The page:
EIS - European Intermodal Summit 30.11.2022 (online)

The European Intermodal Summit 2022 brought together the highest level decisionmakers of intermodal freight transportation in Europe, will discuss the challenges of the short- and the longer-term future of longer distance inland freight transportation on the continent.


You can watch the recording of the online summit here:

European Intermodal Summit 30.11.2022 Meeting Recording - YouTube


P r o g r a m m e


10:00     Section 1 – keynote speeches

European Council Presidency: Martin Kupka, Minister of Transport, Czechia (confirmed)

European Parliament: Anna Deparnay-Grunenberg, MEP, TRAN Committee

European Parliament: Jan-Christoph Oetjen, MEP & Vice-Chair TRAN Committee

European Commission: Elisabeth Werner, Deputy Secretary General

European Intermodal Sector: Ralf-Charley Schultze, President, UIRR

10:30     Section 2: New Reality in daily operations – efficient solutions, creative compromises

Introduction:   Peter Kiss, CEO, METRANS


Andrea De Bernardi, Managing Director, Mercitalia Intermodal

Carsten Hemme, CEO, Paneuropa

Nicolas Gindt, Director of Strategy, Rail Logistics Europe / SNCF

Peter Kiss, CEO, METRANS

Michail Stahlhut, CEO, Hupac Group

11:15 Coffee break

11:30     Section 3: Intermodal transport’s roadmap to decarbonising freight transportation

Introduction:      Lisa bling, Senior Consultant, d-fine GmbH

Maria Koidu, Policy Officer Unit D.1, DG MOVE, European Commission


Ben Beirnaert, Managing Director, COMBINANT

Bernhard Ebner, Managing Director, Rail Cargo Operator

Renate Glisic, Managing Director, Terminal Service Austria

Josef Doppelbauer, Executive Director, European Union Railway Agency (ERA)

Peter Reinshagen, Managing Director, ERMEWA

12:15     Section 4: Conclusions

Constança Martins Leite de Almeida, Policy Officer Unit B.2 (Energy Efficiency), DG ENERGY

Ralf-Charley Schultze, President, UIRR











Contemporary door-to-door intermodal freight transport is 40-70% more energy efficient and is accompanied by a 60-90% smaller carbon footprint than its Euro 6 diesel-powered trucking alternative.  As such, a shift to door-to-door Combined Transport can deliver the European Green Deal objective of 55% carbon emission reduction by 2030.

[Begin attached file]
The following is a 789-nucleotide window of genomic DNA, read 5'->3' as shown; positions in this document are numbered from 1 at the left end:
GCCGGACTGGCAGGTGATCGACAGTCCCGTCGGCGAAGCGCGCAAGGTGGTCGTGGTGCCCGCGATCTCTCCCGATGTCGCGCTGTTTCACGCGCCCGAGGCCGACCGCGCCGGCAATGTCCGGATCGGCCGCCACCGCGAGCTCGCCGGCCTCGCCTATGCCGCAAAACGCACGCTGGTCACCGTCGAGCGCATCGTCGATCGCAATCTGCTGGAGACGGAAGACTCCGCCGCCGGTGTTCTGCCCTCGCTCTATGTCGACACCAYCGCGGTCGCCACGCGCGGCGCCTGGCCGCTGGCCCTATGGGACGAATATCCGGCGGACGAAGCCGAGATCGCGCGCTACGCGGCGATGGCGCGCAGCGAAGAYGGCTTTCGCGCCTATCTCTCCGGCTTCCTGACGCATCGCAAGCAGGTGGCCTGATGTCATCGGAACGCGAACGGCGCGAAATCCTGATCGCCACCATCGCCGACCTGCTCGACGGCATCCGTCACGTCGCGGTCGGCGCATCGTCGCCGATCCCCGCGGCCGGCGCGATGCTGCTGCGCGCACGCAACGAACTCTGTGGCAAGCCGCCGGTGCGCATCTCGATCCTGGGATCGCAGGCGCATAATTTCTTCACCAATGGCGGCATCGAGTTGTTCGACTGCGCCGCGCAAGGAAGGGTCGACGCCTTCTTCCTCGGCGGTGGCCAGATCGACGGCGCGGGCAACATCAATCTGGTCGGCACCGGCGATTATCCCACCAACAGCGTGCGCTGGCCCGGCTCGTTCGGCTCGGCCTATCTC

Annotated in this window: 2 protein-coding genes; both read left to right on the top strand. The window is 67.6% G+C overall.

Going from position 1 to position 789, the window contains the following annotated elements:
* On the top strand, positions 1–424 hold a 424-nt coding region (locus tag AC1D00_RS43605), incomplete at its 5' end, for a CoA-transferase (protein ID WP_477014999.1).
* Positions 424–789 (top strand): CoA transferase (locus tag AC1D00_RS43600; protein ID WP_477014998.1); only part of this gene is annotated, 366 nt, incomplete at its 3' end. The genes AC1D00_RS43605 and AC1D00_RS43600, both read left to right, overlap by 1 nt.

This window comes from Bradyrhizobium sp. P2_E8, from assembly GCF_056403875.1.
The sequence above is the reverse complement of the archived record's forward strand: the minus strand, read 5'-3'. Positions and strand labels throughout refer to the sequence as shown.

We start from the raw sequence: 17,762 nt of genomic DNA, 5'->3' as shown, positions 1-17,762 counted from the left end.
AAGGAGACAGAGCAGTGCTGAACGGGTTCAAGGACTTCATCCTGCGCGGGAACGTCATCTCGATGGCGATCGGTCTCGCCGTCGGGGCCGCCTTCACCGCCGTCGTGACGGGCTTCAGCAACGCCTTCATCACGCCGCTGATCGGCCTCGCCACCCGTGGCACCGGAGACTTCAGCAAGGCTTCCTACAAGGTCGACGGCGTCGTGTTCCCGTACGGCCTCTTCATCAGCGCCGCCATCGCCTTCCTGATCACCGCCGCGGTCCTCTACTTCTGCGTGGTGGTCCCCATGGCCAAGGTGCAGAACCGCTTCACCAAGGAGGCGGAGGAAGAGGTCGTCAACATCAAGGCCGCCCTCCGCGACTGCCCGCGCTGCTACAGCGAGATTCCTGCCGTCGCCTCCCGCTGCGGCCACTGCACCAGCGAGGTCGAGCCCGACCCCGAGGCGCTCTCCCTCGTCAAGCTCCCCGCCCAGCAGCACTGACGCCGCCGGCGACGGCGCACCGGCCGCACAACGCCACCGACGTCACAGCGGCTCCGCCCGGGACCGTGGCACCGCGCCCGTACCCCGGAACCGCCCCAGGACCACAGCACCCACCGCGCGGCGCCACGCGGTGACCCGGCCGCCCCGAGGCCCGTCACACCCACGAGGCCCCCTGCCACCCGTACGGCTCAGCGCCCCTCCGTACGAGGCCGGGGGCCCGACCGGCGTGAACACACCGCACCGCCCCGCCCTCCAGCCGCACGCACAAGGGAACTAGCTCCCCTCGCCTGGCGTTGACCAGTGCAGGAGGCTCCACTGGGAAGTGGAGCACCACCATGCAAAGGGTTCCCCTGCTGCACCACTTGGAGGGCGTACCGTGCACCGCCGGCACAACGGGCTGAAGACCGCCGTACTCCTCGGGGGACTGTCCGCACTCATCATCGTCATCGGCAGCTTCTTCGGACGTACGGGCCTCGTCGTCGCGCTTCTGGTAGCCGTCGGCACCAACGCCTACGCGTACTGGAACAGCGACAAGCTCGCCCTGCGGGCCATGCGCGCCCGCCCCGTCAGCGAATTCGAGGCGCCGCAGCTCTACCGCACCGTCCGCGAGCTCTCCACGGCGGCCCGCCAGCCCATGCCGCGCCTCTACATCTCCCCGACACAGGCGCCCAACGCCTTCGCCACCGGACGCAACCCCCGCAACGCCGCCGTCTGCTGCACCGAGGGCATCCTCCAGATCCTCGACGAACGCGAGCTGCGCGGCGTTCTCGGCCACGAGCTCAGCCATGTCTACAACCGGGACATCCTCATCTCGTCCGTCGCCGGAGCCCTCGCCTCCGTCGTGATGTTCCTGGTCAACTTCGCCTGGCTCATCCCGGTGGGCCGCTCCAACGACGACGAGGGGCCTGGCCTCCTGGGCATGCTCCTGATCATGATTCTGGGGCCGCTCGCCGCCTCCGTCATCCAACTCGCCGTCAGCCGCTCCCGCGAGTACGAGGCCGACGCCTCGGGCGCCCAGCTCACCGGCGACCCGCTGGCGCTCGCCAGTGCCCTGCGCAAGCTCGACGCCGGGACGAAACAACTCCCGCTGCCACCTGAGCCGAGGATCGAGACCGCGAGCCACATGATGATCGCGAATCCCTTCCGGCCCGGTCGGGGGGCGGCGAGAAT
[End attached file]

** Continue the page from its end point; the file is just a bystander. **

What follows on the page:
Over the longer term, the intermodal sector offers Zero-Carbon door-to-door Combined Transport (ZCCT) as the most efficient way to decarbonise inland freight transportation.

The investment needs to deliver as much ZCCT as needed on both the side of public transport infrastructure as well as from private sources in terms of transhipment terminal capacities, rolling stock, electric trucks and intermodal loading units has not yet been assessed.

UIRR, the industry association of Road-Rail Combined Transport, launched the CT4EU campaign a year ago.  Since then two studies have been published on the energy efficiency and carbon footprint of contemporary door-to-door Combined Transport, and the technical feasibility of ZCCT.  The third CT4EU study to be unveiled on 30 November will look into the investment question from both the public infrastructure and the private capital perspective.

While Europe’s society and economic players were developing the European Green Deal, since 2019, a new reality has dawned on the continent.  This new reality is characterised by

  • excessive infrastructure works on the railway network partially attributable to the Recovery and Resilience Fund (RFF) made necessary by the COVID pandemic, which cause immense disruptions to railway traffic;
  • the energy crisis sparked by Russia’s war on Ukraine and its preceding weaponisation of energy supply to Europe, which caused a 300-1000% increase in the price of railway traction electricity resulting in unforeseen price increases;
  • supply chain disruptions resulting in a severe deterioration of intercontinental maritime traffic, whereby port operations became unexpectedly unreliable to a high extent, which severely disrupted the regularity of hinterland transport;
  • an increasingly severe truck driver shortage sparked by the appalling working conditions in long-distance trucking exacerbated by the ageing of society and most recently by the war inn Ukraine; and
  • a robust intention to boost passenger railway services partially motivated by the need to decarbonise our way of life.


This new reality has meant that freight train punctuality has declined to never before seen levels, while the price of operating intermodal trains is increasing, and the lack of train paths mean that supply may not be able to meet market demand.